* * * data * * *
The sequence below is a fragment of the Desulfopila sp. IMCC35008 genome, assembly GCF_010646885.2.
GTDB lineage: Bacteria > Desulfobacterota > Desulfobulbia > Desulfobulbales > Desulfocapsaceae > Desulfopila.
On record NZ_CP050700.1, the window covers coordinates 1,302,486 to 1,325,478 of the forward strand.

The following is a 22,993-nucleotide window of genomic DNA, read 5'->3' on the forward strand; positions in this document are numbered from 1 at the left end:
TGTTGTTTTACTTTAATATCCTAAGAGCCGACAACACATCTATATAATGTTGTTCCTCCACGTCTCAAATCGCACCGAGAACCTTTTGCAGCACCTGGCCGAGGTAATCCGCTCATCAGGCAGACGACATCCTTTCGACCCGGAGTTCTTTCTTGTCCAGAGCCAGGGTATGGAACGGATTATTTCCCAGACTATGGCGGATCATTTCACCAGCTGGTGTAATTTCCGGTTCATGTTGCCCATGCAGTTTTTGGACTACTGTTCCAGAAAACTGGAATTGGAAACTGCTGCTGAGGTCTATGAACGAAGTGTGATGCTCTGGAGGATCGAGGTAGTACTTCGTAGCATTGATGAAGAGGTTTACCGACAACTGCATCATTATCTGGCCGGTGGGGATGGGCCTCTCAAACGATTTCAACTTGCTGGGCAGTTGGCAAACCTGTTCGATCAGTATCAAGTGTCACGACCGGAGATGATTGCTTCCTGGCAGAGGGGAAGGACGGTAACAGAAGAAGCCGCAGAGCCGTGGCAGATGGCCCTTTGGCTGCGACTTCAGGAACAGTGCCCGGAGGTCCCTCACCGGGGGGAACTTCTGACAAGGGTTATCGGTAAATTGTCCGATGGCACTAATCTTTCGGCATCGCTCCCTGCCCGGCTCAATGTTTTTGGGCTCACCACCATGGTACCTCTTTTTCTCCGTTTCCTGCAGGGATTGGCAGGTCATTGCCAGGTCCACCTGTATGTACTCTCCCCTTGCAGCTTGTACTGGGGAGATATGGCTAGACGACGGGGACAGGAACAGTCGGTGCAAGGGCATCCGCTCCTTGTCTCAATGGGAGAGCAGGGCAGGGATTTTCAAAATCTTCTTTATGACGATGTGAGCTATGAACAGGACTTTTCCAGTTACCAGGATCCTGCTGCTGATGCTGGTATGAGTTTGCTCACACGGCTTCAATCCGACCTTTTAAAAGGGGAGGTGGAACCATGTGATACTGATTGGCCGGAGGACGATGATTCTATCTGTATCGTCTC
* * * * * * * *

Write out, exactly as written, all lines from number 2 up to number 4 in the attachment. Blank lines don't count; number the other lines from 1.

GTDB lineage: Bacteria > Desulfobacterota > Desulfobulbia > Desulfobulbales > Desulfocapsaceae > Desulfopila.
On record NZ_CP050700.1, the window covers coordinates 1,302,486 to 1,325,478 of the forward strand.

The following is a 22,993-nucleotide window of genomic DNA, read 5'->3' on the forward strand; positions in this document are numbered from 1 at the left end: